While search engines have become incredibly accurate for navigating through websites written in English, finding relevant webpages in other languages is often more difficult.
UT iSchool Associate Professor Matthew Lease and Qatar University Assistant Professor of Computer Science Tamer Elsayed are collaborating together to improve current search engine technology for the Arabic-language Web. Lease and Elsayed received an $884,000 grant from the Qatar National Research Fund for three years for their project “Efficient and Scalable Evaluation for Searching Massive Arabic Social Media and Web Collections.”
“In addition to significantly less research and development investment having been made, the non-English Web is smaller in size for many languages, making it harder to find a relevant needle in a haystack,” Lease said. “Linguistic differences from English can further require tuning search algorithms for each language of interest, and some human populations are inherently polylingual. For example, Arabic is not a single language, but rather a collection of closely-related languages, from Modern Standard Arabic - used for formal writing - to several regional dialects - used in conversation and informal writing.”
To create a controlled environment for search engine experimentation, the professors will crawl the Arabic Web to collect a massive dataset “snapshot”. They will use crowdsourcing to reach Arabic speakers around the world and collect diverse search queries to evaluate the effectiveness of search algorithms developed.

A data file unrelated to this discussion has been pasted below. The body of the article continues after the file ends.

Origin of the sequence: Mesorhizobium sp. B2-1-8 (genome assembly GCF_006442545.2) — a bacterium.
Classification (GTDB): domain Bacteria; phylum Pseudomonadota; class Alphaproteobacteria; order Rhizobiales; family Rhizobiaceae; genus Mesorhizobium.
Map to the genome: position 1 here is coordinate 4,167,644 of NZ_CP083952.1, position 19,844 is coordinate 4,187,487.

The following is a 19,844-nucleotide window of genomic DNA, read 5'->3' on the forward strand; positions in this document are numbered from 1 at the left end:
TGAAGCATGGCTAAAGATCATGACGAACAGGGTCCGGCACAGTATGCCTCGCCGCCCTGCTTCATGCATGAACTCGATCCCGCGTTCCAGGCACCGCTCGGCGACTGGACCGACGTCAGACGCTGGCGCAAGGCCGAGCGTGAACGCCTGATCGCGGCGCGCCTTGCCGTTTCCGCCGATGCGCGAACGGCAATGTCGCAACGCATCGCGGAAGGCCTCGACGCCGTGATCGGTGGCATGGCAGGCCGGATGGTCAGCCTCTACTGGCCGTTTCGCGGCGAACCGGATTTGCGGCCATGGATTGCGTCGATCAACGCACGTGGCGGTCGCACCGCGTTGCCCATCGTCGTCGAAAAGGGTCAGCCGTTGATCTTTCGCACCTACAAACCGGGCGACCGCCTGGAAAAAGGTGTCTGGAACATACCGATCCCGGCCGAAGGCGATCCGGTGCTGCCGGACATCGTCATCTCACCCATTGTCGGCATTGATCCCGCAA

The project also includes significant funding for Lease to fully support doctorate student research assistants as part of his Information Retrieval and Crowdsourcing Research Lab.
“Student research is essential to scientific progress, and I look forward to seeing the amazing things my future research assistants will accomplish on this project,” he said. “It’s been a great pleasure getting to know and help mentor Tamer’s students at Qatar University, and vice versa for him helping mentor students working on the project here at UT-Austin.”
The two professors met at the University of Maryland School of Information while Lease was interviewing for a post-doctorate opportunity and Elsayed was finishing his doctoral degree.
“We were excited to reconnect and renew our iSchool ties across our separate continents,” Lease said. “This project idea provided the perfect opportunity to work together on a problem of mutual interest which is of great practical importance to society and presents us with plenty of tough technical challenges to make it all work.”